“Climate change creates longer ragweed season”
Ragweed season has begun in the New York/New Jersey metropolitan area with the first sighting by Dr. Bielory, a National Allergy Bureau certified pollen counting station. Three out 4 Americans who have allergies are allergic to ragweed pollen. The earlier sighting appears to be consistent with Dr. Bielory’s report. that climate change may be affecting pollen release and earlier development of allergies.
A changing climate means allergy-causing ragweed pollen has a longer season that extends further north than it did just 16 years ago and in New Jersey appears to increasing in duration of exposure with earlier pollination and longer release days. As part of an ongoing study by Dr. Leonard Bielory and the researchers at Rutgers University and the U.S. Department of Agriculture, funded in part by the U.S. Environmental Protection Agency. According to the study published n the Proceedings of the National Academy of Sciences, allergy experts found that ragweed pollen season lasted as much as 27 days longer in 2009 than it did in 1995 with increasing range northward resulting in a more dramatic the change in the length of pollen season. Allergies associated with ragweed pollen (to which 3 out of 4 Americans who are allergic have ragweed allergies – also known as hay fever) costs about $21 billion a year in the United States. At one time this was hypothesized and modeled as a possibility – “but it is a reality” according to Leonard Bielory, M.D. who is leading the investigation for the U.S. EPA – “this is affecting patients now!” Ragweed is not the only pollen season affected as the study will be evaluating the impact on tree and grass pollen seasons that occur n the early and late spring.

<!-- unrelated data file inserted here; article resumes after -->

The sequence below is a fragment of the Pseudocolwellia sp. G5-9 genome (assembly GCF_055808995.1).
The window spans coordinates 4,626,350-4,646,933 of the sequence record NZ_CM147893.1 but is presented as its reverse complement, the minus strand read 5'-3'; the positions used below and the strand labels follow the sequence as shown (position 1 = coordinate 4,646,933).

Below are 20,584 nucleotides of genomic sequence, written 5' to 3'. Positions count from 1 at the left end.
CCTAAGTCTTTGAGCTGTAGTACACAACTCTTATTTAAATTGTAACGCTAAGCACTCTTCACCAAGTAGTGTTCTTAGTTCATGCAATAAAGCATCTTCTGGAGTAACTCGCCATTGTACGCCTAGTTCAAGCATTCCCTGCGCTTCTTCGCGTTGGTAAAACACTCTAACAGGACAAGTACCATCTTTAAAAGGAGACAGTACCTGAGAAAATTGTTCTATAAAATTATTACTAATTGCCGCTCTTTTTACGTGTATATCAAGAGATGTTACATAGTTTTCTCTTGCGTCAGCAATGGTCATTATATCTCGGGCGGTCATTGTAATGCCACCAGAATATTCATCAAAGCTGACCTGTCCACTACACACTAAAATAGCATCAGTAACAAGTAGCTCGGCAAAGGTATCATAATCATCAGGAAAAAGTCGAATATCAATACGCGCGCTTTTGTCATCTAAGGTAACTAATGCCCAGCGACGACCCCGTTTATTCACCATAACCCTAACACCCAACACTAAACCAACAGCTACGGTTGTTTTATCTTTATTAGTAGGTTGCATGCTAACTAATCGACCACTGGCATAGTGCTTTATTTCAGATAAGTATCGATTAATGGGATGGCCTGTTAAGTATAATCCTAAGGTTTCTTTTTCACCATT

As global average temperatures have warmed, the first frost has been delayed, especially at higher latitudes, which has meant a longer season for ragweed. Because warming is greater at these high latitudes, the length of the season has been more pronounced.
From the report the ragweed season actually shrank by 4 days between 1995 and 2009 in Texas while further north it was noted to be 11 days longer in Nebraska; 16 days longer in Minnesota; and 27 days Saskatchewan in Canada. In New Jersey, the season appears to have increased over the past 20 years, but not as prolonged as the differences noted in Canada. This appears to eventually impact on the diagnosis of allergies that could coincide with the flu season. Primary care physicians may under-diagnose and undertreat allergies since they would not be familiar with such a change in the allergy season and thus may require the assistance of an allergist to confirm the diagnosis to maximize the treatment for their patients.
"Allergies that have been minor in the past are going to increase and become more of a clinical problem that may also impact patients with asthma!” Bielory said.